Harvard Educational Review
  1. Summer 2021 Issue »

    Effective Modalities for Healing from Campus Sexual Assault

    Centering the Experiences of Women of Color Undergraduate Student Survivors

    Jessica C. Harris, Nadeeka Karunaratne, and Justin A. Gutzwa
    In this article, Jessica C. Harris, Nadeeka Karunaratne, and Justin A. Gutzwa examine the modalities Women of Color student survivors perceive as helpful in healing from campus sexual assault. Existing scholarship on healing from campus sexual assault largely relies on the reduction of psychological symptoms of trauma, an understanding that is often race-neutral and founded on the narratives of white women. Centering the experiences of 34 Women of Color undergraduate student survivors, this qualitative study reimagines healing through a race-conscious lens and positions it as a community-oriented and culturally contextual process that is often at odds with the ways US institutions of higher education aim to support survivors of sexual assault on their campuses. The authors’ findings guide implications for how institutions and individuals can account for and support student survivors’ multiple and intersecting identities in their healing journeys and also inform future research that centers minoritized students’ experiences with sexual assault in postsecondary contexts.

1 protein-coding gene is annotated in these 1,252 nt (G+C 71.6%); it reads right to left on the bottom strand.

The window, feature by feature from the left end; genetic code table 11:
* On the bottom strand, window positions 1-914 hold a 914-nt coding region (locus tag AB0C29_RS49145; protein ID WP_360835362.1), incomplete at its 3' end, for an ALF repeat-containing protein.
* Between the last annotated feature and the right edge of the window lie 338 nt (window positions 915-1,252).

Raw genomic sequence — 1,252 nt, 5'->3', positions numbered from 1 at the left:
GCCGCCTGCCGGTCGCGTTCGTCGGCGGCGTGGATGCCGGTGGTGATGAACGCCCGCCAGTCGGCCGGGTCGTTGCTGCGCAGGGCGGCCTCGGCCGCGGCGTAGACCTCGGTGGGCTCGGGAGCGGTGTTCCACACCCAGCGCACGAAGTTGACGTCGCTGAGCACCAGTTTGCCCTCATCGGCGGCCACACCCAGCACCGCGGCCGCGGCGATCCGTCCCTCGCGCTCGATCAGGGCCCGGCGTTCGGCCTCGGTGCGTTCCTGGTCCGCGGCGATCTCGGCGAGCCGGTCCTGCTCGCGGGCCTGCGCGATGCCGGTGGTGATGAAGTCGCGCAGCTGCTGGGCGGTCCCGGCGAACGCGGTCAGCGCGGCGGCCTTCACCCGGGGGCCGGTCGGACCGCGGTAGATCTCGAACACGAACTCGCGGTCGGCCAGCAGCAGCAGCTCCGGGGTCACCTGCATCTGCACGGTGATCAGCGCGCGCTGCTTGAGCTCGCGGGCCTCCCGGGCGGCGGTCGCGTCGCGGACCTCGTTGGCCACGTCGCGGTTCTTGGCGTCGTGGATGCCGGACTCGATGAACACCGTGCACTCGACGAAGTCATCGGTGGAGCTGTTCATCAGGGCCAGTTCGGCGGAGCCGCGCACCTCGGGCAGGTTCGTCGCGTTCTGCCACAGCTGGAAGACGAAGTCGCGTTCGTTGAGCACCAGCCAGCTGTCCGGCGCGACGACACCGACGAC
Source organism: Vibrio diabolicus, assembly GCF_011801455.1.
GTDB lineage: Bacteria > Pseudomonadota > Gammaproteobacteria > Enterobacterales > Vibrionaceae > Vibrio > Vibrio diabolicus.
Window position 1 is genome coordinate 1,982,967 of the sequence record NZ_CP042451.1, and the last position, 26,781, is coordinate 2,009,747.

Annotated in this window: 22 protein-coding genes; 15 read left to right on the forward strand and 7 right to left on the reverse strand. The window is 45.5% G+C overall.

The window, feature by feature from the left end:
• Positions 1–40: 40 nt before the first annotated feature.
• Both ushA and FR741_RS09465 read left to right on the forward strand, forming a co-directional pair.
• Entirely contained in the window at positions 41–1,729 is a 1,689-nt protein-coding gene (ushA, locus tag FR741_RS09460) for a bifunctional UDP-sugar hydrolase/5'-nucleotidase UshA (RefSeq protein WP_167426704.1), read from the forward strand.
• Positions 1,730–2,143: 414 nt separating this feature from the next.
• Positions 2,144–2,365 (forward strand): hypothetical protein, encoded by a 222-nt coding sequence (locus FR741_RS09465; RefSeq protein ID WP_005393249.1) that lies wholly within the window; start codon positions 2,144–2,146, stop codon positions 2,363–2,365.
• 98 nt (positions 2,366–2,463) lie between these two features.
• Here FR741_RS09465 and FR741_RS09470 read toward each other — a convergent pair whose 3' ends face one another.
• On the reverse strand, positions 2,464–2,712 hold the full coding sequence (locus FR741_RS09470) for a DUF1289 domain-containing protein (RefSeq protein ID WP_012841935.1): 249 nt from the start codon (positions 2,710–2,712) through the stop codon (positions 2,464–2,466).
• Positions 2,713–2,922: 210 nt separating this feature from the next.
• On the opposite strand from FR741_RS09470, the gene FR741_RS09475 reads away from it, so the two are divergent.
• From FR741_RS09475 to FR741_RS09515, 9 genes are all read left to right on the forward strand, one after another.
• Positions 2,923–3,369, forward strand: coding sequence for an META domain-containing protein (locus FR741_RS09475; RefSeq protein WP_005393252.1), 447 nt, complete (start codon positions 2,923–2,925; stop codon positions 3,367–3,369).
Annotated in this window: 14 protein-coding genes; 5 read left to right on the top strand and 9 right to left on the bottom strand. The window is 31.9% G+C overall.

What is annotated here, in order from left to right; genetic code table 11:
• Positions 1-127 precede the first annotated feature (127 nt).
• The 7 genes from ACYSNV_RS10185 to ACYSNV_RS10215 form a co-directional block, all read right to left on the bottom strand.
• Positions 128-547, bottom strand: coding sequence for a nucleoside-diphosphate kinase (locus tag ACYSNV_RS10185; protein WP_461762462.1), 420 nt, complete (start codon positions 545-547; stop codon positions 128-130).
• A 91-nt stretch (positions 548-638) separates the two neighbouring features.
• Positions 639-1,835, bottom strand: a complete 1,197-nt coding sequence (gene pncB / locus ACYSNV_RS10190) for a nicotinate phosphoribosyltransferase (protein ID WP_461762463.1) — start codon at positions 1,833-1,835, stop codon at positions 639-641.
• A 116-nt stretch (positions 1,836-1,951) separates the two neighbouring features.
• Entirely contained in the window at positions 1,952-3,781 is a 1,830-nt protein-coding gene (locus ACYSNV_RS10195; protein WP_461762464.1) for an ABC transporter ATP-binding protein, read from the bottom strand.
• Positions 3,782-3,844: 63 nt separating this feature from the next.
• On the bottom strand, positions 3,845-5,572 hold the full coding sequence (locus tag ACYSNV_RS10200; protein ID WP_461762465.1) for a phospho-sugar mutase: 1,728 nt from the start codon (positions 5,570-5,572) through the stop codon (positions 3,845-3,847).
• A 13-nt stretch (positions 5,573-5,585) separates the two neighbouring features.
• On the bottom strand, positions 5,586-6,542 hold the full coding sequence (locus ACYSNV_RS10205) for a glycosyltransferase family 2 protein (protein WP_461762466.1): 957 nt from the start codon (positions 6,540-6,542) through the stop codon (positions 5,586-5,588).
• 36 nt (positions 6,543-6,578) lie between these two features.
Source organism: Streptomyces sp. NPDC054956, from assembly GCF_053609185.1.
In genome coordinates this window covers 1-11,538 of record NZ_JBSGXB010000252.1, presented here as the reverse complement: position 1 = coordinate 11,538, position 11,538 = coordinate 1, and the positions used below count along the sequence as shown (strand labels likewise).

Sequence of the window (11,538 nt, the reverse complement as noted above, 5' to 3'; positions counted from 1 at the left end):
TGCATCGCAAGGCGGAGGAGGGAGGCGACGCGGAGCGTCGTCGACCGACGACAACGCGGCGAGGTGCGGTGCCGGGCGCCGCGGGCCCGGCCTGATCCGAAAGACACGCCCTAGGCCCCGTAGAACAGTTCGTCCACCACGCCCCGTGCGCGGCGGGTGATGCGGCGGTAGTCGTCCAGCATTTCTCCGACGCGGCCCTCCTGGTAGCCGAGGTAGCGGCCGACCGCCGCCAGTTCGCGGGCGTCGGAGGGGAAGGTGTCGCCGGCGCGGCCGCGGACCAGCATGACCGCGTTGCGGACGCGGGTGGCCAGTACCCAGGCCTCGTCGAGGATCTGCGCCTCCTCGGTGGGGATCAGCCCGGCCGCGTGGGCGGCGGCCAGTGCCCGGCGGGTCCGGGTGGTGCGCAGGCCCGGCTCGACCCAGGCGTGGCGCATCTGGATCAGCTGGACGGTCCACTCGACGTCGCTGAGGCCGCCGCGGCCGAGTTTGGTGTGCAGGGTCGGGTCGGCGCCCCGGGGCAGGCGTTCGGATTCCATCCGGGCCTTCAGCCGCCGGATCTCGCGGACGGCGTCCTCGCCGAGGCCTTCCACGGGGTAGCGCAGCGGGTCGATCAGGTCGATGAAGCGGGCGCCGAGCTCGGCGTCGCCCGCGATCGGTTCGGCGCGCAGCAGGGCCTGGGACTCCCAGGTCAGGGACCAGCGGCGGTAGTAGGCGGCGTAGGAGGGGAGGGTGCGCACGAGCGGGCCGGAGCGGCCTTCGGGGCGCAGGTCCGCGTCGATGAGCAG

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    Jessica C. Harris (https://orcid.org/0000-0001-5687-3888) is an assistant professor of higher education in the Graduate School of Education at the University of California, Los Angeles. Her research agenda focuses on racial (in)equity in postsecondary contexts and is animated by three research strands: multiraciality in postsecondary contexts, women of color and campus sexual assault, and the (mis)use of theory to advance racial equity in higher education. Through her research, Harris analyzes and disrupts racism and its intersecting systems of domination, such as sexism and classism, that are embedded throughout US education and that influence the educational experiences of people of color.

    Nadeeka Karunaratne (https://orcid.org/0000-0002-8506-1528) is a PhD student in the Higher Education and Organizational Change program in the School of Education and Information Studies at the University of California, Los Angeles. Her research focuses on issues of campus interpersonal violence, specifically exploring the experiences of minoritized survivors of sexual assault and dating violence and institutional practices that promote healing. Before beginning her doctoral work, Karunaratne worked in student affairs, including academic support services, multicultural affairs, and sexual violence prevention.

    Justin A. Gutzwa is a PhD candidate in the Higher Education and Organizational Change program in the School of Education and Information Studies at the University of California, Los Angeles. Their research centers the lived experiences of queer and trans students, staff, and faculty in higher education, specifically exploring the academic and classroom experiences of trans collegians. Before beginning their doctoral work, Gutzwa worked in undergraduate admissions and international student services.
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    Summer 2021 Issue

    Abstracts

    “When I Show Up”
    Black Provosts at Predominantly White Institutions
    Russell S. Thacker and Sydney Freeman Jr.

    Book Notes

    Common-Sense Evidence
    Nora Gordon and Carrie Conaway

    Designing Constructionist Futures
    edited by Nathan Holbert, Matthew Berland, and Yasmin B. Kafai

    The Education Trap
    Cristina Viviana Groeger

    Unmuted
    Myisha Cherry